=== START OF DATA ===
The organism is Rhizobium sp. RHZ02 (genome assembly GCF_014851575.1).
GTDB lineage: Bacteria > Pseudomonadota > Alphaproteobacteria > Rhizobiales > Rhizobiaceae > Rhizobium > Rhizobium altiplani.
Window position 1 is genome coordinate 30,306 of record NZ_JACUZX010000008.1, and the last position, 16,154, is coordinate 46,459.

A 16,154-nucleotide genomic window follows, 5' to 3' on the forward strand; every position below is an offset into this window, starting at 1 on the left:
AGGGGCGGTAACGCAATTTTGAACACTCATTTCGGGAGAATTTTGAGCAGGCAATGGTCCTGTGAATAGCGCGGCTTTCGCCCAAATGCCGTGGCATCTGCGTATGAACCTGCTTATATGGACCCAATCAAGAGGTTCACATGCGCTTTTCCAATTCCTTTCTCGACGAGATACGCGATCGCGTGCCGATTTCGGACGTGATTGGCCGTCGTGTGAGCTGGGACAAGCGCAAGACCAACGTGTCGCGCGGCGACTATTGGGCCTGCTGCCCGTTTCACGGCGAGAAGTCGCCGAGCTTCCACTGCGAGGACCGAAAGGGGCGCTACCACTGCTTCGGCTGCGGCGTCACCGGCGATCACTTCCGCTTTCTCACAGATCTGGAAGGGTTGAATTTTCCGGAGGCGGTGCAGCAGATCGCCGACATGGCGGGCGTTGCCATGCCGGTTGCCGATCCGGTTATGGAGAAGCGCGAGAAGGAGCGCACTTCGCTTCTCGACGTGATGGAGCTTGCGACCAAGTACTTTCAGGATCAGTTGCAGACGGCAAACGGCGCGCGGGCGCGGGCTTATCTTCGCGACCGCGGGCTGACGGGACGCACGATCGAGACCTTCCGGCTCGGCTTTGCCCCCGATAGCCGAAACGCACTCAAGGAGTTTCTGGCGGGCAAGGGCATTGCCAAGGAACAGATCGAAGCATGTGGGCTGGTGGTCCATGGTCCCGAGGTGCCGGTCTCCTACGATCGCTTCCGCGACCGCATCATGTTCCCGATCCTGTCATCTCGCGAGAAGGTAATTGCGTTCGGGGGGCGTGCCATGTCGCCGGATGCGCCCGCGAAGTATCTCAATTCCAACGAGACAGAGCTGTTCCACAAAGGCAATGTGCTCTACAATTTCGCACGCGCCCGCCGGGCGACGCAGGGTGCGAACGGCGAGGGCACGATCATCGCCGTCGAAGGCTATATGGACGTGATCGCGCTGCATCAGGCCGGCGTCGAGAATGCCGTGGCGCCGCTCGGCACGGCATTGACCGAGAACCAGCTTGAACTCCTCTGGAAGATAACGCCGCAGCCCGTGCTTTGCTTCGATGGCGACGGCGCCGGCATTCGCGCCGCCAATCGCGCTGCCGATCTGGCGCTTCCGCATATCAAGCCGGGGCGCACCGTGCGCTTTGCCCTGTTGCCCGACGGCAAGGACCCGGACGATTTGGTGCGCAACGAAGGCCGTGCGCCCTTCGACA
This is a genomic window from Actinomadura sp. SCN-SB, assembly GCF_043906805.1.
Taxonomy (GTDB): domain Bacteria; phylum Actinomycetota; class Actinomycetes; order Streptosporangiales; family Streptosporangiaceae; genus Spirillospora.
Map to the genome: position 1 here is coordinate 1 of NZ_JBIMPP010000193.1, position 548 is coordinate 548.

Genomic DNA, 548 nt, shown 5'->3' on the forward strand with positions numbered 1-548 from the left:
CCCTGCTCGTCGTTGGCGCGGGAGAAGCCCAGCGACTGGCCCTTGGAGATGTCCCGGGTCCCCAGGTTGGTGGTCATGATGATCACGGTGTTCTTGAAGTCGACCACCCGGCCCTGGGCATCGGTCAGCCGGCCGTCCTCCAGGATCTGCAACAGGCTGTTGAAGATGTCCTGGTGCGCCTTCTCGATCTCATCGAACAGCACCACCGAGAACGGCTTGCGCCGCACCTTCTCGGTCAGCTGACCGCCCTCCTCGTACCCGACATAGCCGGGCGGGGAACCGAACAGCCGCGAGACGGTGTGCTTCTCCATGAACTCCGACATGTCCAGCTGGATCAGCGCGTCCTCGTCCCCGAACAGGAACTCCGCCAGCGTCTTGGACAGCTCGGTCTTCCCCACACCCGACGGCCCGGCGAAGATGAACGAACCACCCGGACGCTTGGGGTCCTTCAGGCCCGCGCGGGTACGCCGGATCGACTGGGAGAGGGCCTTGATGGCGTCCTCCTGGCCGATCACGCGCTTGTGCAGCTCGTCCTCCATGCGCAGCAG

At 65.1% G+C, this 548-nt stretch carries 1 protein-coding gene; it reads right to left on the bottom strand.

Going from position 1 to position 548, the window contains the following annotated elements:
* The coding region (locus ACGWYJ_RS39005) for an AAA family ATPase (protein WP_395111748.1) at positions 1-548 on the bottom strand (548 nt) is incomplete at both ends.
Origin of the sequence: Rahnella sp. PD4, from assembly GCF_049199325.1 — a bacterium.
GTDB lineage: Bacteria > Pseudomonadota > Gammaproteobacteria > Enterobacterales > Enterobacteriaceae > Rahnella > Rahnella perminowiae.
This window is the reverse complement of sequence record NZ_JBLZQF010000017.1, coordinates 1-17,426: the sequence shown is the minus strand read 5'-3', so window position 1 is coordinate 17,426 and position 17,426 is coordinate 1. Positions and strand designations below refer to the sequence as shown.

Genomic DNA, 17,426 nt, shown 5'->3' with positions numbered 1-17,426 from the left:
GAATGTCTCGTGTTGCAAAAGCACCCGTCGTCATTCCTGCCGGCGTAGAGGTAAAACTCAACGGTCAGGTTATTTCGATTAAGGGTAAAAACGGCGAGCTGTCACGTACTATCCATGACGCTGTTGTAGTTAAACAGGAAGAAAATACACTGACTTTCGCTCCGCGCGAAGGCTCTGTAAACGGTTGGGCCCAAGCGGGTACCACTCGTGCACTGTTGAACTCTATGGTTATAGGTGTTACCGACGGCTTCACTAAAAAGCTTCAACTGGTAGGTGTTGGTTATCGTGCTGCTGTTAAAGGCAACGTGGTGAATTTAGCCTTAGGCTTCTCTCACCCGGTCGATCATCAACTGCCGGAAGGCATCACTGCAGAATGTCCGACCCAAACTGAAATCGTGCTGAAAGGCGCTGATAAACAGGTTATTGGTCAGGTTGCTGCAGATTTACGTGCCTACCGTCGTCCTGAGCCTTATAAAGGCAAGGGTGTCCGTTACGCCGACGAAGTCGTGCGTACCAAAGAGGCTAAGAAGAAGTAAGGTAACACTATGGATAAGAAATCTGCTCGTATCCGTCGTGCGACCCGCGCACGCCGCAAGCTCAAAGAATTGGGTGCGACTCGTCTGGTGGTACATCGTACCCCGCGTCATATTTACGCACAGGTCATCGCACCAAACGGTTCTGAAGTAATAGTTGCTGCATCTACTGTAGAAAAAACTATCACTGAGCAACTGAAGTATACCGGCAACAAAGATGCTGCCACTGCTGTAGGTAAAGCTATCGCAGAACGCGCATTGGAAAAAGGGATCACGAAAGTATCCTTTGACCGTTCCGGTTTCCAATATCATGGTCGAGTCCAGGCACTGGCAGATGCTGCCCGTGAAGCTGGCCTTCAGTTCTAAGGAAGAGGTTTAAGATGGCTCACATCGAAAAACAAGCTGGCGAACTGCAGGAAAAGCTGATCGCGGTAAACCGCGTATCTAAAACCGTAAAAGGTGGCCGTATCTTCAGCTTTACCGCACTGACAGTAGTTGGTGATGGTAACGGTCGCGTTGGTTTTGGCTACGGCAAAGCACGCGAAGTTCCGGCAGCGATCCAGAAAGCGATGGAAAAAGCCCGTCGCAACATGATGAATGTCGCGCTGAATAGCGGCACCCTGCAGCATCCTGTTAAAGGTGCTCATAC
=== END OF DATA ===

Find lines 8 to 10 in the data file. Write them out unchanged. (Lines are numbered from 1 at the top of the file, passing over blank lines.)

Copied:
Map to the genome: position 1 here is coordinate 1 of NZ_JBIMPP010000193.1, position 548 is coordinate 548.

Genomic DNA, 548 nt, shown 5'->3' on the forward strand with positions numbered 1-548 from the left:
CCCTGCTCGTCGTTGGCGCGGGAGAAGCCCAGCGACTGGCCCTTGGAGATGTCCCGGGTCCCCAGGTTGGTGGTCATGATGATCACGGTGTTCTTGAAGTCGACCACCCGGCCCTGGGCATCGGTCAGCCGGCCGTCCTCCAGGATCTGCAACAGGCTGTTGAAGATGTCCTGGTGCGCCTTCTCGATCTCATCGAACAGCACCACCGAGAACGGCTTGCGCCGCACCTTCTCGGTCAGCTGACCGCCCTCCTCGTACCCGACATAGCCGGGCGGGGAACCGAACAGCCGCGAGACGGTGTGCTTCTCCATGAACTCCGACATGTCCAGCTGGATCAGCGCGTCCTCGTCCCCGAACAGGAACTCCGCCAGCGTCTTGGACAGCTCGGTCTTCCCCACACCCGACGGCCCGGCGAAGATGAACGAACCACCCGGACGCTTGGGGTCCTTCAGGCCCGCGCGGGTACGCCGGATCGACTGGGAGAGGGCCTTGATGGCGTCCTCCTGGCCGATCACGCGCTTGTGCAGCTCGTCCTCCATGCGCAGCAG